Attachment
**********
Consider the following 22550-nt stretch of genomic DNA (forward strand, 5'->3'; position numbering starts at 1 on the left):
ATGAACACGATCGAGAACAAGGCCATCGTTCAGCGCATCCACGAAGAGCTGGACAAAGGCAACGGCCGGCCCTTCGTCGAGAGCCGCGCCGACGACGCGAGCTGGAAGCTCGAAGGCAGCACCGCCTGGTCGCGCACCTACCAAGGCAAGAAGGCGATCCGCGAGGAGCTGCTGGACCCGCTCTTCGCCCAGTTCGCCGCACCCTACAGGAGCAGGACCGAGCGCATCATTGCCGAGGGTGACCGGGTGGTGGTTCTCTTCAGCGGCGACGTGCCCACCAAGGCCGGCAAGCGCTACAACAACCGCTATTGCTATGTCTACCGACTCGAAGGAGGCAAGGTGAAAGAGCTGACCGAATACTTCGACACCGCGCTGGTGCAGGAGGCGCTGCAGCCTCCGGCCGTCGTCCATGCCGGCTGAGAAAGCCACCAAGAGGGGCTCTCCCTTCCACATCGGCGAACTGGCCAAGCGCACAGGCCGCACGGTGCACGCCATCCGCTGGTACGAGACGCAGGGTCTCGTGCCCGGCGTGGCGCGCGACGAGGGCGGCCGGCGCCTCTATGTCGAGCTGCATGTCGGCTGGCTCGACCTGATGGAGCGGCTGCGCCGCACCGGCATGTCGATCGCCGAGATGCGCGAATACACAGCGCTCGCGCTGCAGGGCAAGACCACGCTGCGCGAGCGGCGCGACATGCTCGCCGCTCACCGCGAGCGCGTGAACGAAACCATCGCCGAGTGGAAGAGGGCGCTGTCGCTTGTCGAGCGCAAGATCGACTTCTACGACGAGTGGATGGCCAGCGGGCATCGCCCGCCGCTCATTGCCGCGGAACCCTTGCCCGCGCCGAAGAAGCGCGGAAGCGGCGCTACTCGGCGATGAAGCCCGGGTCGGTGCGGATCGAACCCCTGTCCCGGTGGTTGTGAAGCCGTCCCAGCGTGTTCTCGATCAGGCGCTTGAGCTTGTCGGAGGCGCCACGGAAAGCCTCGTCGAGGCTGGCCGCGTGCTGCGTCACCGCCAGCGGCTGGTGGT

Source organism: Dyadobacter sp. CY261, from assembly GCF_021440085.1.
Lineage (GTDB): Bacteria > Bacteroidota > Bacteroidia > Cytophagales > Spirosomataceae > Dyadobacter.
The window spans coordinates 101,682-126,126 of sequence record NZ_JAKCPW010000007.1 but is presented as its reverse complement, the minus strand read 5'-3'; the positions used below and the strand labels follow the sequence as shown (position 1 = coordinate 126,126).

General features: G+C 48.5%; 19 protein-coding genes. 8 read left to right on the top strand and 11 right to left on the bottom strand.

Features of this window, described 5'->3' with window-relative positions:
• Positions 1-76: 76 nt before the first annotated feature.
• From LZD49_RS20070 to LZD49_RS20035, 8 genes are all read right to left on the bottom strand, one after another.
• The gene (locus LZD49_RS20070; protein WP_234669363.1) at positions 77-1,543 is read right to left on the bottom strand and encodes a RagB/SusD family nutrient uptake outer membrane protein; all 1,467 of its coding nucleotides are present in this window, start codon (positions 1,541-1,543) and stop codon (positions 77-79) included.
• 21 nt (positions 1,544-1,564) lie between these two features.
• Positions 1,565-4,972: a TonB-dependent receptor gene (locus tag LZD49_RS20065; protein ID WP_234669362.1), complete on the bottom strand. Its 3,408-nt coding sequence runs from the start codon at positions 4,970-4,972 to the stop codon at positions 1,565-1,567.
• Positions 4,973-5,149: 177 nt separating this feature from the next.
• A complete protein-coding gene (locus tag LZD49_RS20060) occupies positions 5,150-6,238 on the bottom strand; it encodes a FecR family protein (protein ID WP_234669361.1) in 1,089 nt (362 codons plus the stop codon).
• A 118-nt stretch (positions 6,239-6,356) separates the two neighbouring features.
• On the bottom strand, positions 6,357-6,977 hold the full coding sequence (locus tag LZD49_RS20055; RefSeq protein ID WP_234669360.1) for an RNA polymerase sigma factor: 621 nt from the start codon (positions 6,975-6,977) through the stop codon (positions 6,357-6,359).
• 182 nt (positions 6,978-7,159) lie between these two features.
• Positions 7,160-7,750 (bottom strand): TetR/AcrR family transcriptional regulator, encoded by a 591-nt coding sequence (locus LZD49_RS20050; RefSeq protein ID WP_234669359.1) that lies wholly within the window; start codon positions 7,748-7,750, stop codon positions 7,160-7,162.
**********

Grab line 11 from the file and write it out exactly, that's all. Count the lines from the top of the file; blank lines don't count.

• 21 nt (positions 1,544-1,564) lie between these two features.